The EFF has useful advice for protesters.
Full-disk encryption ensures that the files across your entire device are encrypted. This is a form of encryption that protects data at rest, as compared to in-transit encryption, which protects data that is transferred over the Internet. Full-disk encryption protects everything from your local database of text messages to the passwords you have stored in your browser. This is useful in case your device is confiscated by police, but also protects you in situations where the device is lost or stolen. Protest situations are often unpredictable, so losing your phone is distinct possibility.
Recent versions of Android and iOS require full-disk encryption capabilities to be built into devices. These should be protected by a strong password: 8-12 random characters that are nonetheless easy to remember and type in when you unlock your device. If devices are not protected by a strong password, the encryption may be easier to break using a brute force attack. Recent editions of the iPhone have employed specialized hardware to protect against this type of attack, but a complex password is still advisable.
In the past, iOS and Android used the same password to both boot your phone and to unlock it. Recently, both iOS and Android introduced a mechanism to allow you to unlock your device with your fingerprint. This is a convenient way to ensure that you enjoy the benefits of full-disk encryption without sacrificing convenience. However, in protest situations we suggest you turn this functionality off. A police officer can physically force you to unlock your device with your fingerprint. And as a legal matter, while the state of the law is in flux, there is currently less protection against compelled fingerprint unlocking than compelled password disclosure. You can always add your fingerprint back to the device after you’ve left the protest.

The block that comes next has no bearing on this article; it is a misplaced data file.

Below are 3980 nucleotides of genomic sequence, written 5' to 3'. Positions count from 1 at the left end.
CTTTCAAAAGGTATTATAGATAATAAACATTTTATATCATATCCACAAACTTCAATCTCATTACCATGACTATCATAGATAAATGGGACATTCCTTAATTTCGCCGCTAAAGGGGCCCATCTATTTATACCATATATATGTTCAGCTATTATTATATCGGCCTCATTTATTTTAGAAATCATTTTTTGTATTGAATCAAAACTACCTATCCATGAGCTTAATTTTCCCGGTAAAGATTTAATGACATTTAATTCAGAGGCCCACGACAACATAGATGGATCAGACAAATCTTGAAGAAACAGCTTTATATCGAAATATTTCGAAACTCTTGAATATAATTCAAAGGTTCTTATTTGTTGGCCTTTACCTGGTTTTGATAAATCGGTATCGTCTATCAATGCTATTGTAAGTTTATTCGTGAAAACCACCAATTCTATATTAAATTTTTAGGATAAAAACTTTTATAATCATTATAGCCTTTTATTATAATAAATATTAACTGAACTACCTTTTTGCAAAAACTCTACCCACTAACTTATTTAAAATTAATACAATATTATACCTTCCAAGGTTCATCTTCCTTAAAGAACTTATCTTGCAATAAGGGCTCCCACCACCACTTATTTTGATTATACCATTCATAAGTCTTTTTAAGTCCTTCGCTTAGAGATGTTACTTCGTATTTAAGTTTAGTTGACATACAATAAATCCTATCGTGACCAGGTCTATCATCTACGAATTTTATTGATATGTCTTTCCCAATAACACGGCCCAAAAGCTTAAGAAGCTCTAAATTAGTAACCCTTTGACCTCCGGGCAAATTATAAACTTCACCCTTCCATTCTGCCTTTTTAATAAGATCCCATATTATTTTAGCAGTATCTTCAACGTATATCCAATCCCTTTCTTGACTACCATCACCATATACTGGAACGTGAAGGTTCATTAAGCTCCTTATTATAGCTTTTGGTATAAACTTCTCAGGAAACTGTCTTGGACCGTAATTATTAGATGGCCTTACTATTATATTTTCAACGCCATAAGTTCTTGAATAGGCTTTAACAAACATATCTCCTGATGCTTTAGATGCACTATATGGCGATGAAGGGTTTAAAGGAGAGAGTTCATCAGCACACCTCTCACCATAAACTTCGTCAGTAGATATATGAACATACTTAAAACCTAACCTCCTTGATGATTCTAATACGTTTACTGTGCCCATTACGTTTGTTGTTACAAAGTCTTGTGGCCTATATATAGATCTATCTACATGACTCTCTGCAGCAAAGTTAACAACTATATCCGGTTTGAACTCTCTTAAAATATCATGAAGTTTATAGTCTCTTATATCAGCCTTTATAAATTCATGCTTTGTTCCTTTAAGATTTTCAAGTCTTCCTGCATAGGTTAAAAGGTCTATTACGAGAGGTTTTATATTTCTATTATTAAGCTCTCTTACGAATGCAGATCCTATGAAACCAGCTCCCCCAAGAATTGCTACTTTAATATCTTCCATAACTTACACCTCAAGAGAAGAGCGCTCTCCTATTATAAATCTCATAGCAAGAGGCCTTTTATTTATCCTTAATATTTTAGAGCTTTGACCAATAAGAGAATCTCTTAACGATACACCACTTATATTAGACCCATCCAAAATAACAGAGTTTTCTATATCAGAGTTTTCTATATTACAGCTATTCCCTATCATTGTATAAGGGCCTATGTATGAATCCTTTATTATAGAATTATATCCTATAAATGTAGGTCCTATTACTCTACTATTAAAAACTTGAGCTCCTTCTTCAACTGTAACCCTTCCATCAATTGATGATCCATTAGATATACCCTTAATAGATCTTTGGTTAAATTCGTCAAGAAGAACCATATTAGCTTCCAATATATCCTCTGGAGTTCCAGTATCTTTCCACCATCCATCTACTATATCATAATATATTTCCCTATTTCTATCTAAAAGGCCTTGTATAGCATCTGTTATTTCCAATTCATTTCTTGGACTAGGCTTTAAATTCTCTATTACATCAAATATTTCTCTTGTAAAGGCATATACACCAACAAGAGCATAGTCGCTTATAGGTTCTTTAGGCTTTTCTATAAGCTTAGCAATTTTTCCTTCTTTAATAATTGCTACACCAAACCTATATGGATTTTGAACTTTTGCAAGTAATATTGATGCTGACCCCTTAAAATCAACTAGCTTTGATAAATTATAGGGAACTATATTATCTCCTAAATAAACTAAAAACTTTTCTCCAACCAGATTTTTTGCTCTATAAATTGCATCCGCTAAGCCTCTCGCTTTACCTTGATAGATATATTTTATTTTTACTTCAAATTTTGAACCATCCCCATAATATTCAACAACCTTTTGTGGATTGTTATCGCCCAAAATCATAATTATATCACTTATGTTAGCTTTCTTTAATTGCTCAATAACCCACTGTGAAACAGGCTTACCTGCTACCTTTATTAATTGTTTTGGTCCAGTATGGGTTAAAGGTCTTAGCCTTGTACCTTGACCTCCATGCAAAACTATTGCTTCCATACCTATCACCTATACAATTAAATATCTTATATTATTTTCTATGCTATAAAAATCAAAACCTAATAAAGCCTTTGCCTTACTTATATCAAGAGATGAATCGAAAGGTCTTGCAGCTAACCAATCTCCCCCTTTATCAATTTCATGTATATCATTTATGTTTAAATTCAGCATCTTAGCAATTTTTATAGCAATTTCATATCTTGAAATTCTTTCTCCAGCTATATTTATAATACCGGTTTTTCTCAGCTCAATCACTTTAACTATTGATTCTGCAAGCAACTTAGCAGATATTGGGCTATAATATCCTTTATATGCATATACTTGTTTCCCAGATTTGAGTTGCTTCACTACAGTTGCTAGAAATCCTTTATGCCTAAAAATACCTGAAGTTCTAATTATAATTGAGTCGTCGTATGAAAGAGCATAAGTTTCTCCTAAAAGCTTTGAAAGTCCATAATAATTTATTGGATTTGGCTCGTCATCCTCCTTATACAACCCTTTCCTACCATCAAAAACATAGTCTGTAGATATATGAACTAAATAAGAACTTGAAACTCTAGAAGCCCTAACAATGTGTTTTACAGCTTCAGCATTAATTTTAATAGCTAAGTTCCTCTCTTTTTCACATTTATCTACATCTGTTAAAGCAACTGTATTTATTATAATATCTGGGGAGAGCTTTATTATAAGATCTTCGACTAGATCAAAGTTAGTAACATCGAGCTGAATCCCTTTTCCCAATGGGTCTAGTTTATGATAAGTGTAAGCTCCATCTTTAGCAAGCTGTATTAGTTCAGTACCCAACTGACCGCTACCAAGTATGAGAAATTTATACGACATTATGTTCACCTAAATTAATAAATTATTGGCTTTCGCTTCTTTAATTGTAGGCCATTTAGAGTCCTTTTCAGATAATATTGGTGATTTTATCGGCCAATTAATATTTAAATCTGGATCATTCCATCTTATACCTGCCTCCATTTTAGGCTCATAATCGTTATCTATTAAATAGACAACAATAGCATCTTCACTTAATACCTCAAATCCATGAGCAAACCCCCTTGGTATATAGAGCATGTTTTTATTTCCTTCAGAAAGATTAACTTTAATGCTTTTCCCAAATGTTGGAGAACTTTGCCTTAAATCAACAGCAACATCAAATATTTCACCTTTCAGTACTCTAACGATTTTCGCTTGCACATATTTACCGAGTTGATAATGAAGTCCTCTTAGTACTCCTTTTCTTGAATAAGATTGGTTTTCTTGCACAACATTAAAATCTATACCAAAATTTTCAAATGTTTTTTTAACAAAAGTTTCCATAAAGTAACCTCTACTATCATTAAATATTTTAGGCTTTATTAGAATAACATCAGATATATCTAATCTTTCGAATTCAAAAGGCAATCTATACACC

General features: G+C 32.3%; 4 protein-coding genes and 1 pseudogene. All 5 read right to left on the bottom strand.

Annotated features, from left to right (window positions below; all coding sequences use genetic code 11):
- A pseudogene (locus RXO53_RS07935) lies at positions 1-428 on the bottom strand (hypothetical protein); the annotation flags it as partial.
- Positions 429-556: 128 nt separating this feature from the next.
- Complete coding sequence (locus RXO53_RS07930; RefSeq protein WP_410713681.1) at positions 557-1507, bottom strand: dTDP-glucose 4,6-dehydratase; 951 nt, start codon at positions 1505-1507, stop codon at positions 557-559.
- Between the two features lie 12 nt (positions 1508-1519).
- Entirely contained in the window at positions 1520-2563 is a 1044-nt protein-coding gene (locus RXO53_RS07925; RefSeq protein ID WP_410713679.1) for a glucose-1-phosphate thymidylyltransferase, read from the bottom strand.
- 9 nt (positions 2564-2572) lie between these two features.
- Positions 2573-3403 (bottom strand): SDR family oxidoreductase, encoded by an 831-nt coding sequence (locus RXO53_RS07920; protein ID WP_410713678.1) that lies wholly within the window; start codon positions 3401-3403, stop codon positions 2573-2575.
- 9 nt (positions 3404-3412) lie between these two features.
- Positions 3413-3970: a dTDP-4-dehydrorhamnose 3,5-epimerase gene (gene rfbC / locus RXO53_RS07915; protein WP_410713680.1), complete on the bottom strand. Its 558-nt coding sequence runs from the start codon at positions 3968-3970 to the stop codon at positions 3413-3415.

Signal is an app available on both iOS and Android that offers strong encryption to protect both text messages and voice calls. This type of protection is called end-to-end encryption, which secures your communications in transit (as discussed in tip #1). Other apps, such as WhatsApp, have implemented underlying cryptography. But we believe Signal is the better option because it implements best practices for secure messaging.
In addition to encrypting one-to-one communication, Signal enables encrypted group chats. The app also recently added the functionality of having messages disappear anywhere from 10 seconds to a week after they are first read. In contrast to some other services like SnapChat, these ephemeral messages will never be stored on any server, and are removed from your device after disappearing.
Recently, a grand jury in the Eastern District of Virginia issued a subpoena to Open Whisper Systems, the maintainers of Signal. Because of the architecture of Signal, which limits the user metadata stored on the company’s servers, the only data they were able to provide was “the date and time a user registered with Signal and the last date of a user’s connectivity to the Signal service.”
Automated License Plate Reader Systems (ALPRs) automatically record the license plates of cars driving through an area, along with the exact time, date, and location they were encountered. This technology is often used by law enforcement, or employed by private companies such as Vigilant and MVTrac who then share license plate data with law enforcement and other entities. Amassed in huge databases, this data is retained for an unknown period of time. These companies have lobbied and litigated vigorously against statutes that would ban the private collection of license plate data or otherwise regulate ALPRs. Effectively, your location can be tracked over time by your driving habits, with very few legal limits in place as to how this data can be collected and accessed.
Consider using alternative means of transportation if you would prefer that your movements and associations remain private.